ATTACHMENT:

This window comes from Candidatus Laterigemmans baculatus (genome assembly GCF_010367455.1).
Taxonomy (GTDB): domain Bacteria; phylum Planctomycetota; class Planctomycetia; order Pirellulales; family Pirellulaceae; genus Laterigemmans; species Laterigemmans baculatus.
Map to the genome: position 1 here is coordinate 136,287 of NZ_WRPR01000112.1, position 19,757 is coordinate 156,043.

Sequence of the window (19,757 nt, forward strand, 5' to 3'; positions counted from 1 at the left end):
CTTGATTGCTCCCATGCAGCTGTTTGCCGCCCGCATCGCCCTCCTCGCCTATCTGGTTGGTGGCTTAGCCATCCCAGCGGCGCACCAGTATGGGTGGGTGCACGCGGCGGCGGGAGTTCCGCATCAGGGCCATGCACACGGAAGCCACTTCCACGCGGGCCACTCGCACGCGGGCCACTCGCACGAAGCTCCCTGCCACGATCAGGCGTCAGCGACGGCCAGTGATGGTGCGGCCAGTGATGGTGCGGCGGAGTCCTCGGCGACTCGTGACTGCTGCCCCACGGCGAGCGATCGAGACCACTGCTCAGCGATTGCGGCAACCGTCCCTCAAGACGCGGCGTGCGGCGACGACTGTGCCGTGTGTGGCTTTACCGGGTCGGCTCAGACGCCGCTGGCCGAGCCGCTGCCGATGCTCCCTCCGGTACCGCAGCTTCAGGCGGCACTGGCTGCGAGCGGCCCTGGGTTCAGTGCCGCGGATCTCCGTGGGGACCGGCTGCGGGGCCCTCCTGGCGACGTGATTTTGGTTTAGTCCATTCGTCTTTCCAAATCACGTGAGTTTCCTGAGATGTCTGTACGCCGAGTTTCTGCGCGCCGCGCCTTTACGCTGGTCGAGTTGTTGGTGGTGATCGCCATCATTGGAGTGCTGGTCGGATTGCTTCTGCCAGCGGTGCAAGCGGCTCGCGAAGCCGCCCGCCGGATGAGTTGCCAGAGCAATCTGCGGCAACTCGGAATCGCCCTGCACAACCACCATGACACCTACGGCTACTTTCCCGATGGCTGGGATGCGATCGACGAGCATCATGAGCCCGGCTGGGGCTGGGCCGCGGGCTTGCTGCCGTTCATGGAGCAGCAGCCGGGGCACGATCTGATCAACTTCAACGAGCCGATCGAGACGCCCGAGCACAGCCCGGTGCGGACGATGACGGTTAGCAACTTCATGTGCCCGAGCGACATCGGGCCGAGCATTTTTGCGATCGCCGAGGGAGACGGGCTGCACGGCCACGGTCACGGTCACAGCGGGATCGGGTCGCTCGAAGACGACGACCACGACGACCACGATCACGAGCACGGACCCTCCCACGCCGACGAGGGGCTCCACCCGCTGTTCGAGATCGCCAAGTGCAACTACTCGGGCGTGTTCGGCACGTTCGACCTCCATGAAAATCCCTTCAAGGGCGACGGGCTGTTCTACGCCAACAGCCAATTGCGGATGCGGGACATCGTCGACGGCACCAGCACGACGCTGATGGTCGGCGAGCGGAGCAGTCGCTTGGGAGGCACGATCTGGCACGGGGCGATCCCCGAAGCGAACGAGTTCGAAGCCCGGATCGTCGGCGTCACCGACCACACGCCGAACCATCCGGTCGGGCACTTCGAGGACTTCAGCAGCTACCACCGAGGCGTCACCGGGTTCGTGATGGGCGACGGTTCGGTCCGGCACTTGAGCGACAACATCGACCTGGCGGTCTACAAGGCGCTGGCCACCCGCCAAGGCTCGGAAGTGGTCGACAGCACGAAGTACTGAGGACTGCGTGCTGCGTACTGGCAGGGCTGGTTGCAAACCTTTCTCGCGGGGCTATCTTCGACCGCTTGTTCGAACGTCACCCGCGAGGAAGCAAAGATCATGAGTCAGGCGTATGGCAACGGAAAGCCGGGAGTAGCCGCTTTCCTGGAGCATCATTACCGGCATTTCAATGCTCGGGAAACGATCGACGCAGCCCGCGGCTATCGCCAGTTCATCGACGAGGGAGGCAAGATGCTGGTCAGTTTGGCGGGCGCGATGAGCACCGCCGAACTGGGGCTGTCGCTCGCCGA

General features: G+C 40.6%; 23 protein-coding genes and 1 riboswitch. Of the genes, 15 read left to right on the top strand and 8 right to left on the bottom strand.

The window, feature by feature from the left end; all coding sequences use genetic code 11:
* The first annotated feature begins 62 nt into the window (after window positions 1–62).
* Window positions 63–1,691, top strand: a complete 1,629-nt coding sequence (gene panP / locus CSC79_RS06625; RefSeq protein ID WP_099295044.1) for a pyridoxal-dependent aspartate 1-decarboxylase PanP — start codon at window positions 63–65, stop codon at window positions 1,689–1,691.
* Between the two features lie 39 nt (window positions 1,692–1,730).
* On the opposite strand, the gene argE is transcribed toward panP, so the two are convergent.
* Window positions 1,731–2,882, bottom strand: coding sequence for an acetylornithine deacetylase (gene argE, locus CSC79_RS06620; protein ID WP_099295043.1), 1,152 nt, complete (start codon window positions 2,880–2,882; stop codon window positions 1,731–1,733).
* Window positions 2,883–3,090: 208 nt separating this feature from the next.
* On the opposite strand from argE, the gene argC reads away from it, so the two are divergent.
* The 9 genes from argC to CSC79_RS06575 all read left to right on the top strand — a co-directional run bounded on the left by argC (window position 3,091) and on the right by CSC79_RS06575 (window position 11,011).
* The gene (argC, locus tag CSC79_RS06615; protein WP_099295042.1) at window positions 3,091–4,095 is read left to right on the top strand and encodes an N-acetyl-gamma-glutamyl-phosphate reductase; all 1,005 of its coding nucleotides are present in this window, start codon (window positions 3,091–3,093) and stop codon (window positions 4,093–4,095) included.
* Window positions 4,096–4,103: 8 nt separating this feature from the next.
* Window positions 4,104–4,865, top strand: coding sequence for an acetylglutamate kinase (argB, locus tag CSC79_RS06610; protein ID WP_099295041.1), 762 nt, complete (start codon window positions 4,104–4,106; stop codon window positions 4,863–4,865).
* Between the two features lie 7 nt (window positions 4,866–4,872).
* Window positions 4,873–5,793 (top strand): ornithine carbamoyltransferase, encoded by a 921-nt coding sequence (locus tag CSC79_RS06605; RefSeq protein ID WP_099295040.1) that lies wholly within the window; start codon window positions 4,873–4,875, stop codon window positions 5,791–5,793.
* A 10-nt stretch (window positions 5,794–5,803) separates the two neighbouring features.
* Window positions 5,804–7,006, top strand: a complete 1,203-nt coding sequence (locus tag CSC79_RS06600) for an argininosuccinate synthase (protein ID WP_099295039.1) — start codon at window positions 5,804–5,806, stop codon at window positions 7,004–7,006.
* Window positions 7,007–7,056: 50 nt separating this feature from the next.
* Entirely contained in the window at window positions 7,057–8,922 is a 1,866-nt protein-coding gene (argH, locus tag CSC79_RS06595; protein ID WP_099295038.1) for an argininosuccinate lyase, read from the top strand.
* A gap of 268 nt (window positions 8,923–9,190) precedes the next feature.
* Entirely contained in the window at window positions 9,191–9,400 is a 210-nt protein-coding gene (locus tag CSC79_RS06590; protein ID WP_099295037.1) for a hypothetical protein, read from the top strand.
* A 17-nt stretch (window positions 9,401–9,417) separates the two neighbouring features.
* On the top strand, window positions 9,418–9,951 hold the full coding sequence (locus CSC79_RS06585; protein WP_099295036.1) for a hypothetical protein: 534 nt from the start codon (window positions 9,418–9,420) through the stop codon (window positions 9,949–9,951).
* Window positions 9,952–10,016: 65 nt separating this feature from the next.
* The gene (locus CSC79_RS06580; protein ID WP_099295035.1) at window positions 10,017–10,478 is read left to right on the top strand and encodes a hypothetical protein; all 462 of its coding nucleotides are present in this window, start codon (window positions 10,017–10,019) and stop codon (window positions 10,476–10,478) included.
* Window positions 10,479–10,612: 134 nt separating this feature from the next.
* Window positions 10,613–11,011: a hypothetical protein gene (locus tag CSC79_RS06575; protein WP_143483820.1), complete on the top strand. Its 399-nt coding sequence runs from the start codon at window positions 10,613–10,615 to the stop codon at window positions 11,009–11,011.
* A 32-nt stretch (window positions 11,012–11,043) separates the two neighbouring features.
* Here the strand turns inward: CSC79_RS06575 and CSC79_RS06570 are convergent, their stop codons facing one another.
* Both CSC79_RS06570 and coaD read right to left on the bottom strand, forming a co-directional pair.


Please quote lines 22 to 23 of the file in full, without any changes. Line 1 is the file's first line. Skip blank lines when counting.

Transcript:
* Window positions 5,804–7,006, top strand: a complete 1,203-nt coding sequence (locus tag CSC79_RS06600) for an argininosuccinate synthase (protein ID WP_099295039.1) — start codon at window positions 5,804–5,806, stop codon at window positions 7,004–7,006.
* Window positions 7,007–7,056: 50 nt separating this feature from the next.